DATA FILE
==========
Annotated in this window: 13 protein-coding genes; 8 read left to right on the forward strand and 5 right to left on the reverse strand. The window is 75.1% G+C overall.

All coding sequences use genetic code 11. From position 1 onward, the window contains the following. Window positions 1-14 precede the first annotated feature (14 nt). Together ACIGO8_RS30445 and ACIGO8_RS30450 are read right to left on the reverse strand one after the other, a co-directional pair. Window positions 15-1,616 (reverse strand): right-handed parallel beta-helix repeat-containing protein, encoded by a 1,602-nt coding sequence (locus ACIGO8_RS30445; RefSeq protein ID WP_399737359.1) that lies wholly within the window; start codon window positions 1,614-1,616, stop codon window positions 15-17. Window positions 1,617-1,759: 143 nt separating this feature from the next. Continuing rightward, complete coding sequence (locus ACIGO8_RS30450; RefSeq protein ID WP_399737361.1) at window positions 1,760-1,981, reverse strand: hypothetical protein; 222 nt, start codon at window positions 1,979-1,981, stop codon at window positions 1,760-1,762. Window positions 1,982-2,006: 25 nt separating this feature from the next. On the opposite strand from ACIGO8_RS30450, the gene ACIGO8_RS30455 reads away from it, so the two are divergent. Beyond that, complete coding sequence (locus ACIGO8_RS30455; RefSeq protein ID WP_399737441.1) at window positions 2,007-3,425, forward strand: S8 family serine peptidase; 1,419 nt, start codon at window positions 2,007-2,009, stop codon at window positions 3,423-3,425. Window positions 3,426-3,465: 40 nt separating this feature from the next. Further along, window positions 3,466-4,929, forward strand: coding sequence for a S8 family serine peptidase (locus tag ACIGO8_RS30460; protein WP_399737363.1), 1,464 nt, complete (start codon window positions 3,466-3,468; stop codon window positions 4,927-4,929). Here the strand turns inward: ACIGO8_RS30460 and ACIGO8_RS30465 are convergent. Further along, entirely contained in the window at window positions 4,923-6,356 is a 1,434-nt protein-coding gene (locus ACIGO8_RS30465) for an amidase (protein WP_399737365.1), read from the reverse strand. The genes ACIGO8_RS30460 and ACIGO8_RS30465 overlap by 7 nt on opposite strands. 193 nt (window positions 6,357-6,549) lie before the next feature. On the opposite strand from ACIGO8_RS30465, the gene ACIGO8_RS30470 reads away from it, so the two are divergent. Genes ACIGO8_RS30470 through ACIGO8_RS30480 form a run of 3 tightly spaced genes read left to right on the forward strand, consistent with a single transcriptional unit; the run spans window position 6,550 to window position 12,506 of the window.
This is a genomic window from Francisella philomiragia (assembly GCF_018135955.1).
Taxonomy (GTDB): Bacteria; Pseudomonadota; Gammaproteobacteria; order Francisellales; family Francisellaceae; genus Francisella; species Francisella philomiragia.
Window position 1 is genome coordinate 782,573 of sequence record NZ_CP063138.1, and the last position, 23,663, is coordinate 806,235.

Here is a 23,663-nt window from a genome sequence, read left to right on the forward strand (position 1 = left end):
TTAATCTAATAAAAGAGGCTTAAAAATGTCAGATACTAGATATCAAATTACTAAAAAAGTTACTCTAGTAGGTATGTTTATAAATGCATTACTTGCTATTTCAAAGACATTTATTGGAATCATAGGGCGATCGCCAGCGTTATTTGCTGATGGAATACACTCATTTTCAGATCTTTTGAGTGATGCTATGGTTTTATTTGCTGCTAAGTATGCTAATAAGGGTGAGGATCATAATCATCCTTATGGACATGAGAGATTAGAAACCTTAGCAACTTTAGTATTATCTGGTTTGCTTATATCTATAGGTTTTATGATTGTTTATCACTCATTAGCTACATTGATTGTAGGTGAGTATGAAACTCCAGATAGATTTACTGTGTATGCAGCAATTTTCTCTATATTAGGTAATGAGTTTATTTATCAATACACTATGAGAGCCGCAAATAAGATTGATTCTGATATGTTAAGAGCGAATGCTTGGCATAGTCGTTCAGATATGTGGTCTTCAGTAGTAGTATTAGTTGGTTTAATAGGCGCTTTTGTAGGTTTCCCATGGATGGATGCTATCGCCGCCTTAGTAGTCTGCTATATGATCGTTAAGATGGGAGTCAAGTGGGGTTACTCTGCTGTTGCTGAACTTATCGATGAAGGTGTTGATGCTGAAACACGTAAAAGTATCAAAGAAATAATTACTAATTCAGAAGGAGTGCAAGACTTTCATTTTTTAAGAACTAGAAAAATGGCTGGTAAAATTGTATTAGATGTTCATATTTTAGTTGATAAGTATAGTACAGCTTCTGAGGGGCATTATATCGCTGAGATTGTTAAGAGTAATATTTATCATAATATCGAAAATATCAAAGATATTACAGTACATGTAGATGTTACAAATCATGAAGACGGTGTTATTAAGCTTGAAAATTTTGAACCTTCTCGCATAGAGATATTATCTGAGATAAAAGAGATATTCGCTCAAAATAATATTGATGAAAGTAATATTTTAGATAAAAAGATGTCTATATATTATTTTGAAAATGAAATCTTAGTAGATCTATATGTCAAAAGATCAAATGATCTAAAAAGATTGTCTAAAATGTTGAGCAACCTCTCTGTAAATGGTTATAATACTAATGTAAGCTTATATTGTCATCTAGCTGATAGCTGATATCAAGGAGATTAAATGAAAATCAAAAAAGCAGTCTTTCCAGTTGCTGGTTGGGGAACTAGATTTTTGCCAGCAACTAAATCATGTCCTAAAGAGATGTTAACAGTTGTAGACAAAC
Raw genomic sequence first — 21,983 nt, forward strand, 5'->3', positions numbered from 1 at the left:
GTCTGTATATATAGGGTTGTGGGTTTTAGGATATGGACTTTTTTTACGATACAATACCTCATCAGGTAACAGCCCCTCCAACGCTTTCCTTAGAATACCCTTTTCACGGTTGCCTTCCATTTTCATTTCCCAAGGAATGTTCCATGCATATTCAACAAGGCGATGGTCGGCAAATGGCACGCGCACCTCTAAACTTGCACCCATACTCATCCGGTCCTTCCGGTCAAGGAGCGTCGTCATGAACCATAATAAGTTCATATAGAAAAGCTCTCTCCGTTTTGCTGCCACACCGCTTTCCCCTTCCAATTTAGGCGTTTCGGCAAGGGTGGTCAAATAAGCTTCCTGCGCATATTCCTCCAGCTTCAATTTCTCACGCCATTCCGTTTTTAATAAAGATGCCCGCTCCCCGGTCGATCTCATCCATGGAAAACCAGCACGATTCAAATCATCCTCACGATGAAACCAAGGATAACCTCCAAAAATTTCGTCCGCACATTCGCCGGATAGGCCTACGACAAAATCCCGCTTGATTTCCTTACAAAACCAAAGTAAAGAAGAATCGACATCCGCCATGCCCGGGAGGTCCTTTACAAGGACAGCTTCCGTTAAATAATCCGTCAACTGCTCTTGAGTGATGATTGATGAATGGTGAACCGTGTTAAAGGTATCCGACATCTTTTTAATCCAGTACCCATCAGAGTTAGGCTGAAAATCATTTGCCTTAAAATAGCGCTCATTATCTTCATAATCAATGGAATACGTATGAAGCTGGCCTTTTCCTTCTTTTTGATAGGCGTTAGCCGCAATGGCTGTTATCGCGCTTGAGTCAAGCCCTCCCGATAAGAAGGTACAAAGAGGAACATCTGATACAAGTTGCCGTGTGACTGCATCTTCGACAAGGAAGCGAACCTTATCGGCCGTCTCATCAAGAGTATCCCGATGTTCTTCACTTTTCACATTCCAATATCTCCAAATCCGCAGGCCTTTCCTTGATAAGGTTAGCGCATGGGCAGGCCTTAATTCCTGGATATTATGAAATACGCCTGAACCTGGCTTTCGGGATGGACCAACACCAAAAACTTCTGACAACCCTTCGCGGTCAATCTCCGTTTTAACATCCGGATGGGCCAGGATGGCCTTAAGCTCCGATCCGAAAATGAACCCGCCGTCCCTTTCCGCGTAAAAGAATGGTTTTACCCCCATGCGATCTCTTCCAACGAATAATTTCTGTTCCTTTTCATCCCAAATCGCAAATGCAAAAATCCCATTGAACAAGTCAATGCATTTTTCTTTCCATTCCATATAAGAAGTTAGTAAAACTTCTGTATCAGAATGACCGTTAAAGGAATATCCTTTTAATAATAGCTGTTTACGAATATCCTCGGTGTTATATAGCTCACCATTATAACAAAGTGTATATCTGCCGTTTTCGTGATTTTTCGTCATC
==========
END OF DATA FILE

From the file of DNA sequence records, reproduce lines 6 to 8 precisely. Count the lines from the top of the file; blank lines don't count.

Here is a 23,663-nt window from a genome sequence, read left to right on the forward strand (position 1 = left end):
TTAATCTAATAAAAGAGGCTTAAAAATGTCAGATACTAGATATCAAATTACTAAAAAAGTTACTCTAGTAGGTATGTTTATAAATGCATTACTTGCTATTTCAAAGACATTTATTGGAATCATAGGGCGATCGCCAGCGTTATTTGCTGATGGAATACACTCATTTTCAGATCTTTTGAGTGATGCTATGGTTTTATTTGCTGCTAAGTATGCTAATAAGGGTGAGGATCATAATCATCCTTATGGACATGAGAGATTAGAAACCTTAGCAACTTTAGTATTATCTGGTTTGCTTATATCTATAGGTTTTATGATTGTTTATCACTCATTAGCTACATTGATTGTAGGTGAGTATGAAACTCCAGATAGATTTACTGTGTATGCAGCAATTTTCTCTATATTAGGTAATGAGTTTATTTATCAATACACTATGAGAGCCGCAAATAAGATTGATTCTGATATGTTAAGAGCGAATGCTTGGCATAGTCGTTCAGATATGTGGTCTTCAGTAGTAGTATTAGTTGGTTTAATAGGCGCTTTTGTAGGTTTCCCATGGATGGATGCTATCGCCGCCTTAGTAGTCTGCTATATGATCGTTAAGATGGGAGTCAAGTGGGGTTACTCTGCTGTTGCTGAACTTATCGATGAAGGTGTTGATGCTGAAACACGTAAAAGTATCAAAGAAATAATTACTAATTCAGAAGGAGTGCAAGACTTTCATTTTTTAAGAACTAGAAAAATGGCTGGTAAAATTGTATTAGATGTTCATATTTTAGTTGATAAGTATAGTACAGCTTCTGAGGGGCATTATATCGCTGAGATTGTTAAGAGTAATATTTATCATAATATCGAAAATATCAAAGATATTACAGTACATGTAGATGTTACAAATCATGAAGACGGTGTTATTAAGCTTGAAAATTTTGAACCTTCTCGCATAGAGATATTATCTGAGATAAAAGAGATATTCGCTCAAAATAATATTGATGAAAGTAATATTTTAGATAAAAAGATGTCTATATATTATTTTGAAAATGAAATCTTAGTAGATCTATATGTCAAAAGATCAAATGATCTAAAAAGATTGTCTAAAATGTTGAGCAACCTCTCTGTAAATGGTTATAATACTAATGTAAGCTTATATTGTCATCTAGCTGATAGCTGATATCAAGGAGATTAAATGAAAATCAAAAAAGCAGTCTTTCCAGTTGCTGGTTGGGGAACTAGATTTTTGCCAGCAACTAAATCATGTCCTAAAGAGATGTTAACAGTTGTAGACAAAC
Raw genomic sequence first — 21,983 nt, forward strand, 5'->3', positions numbered from 1 at the left: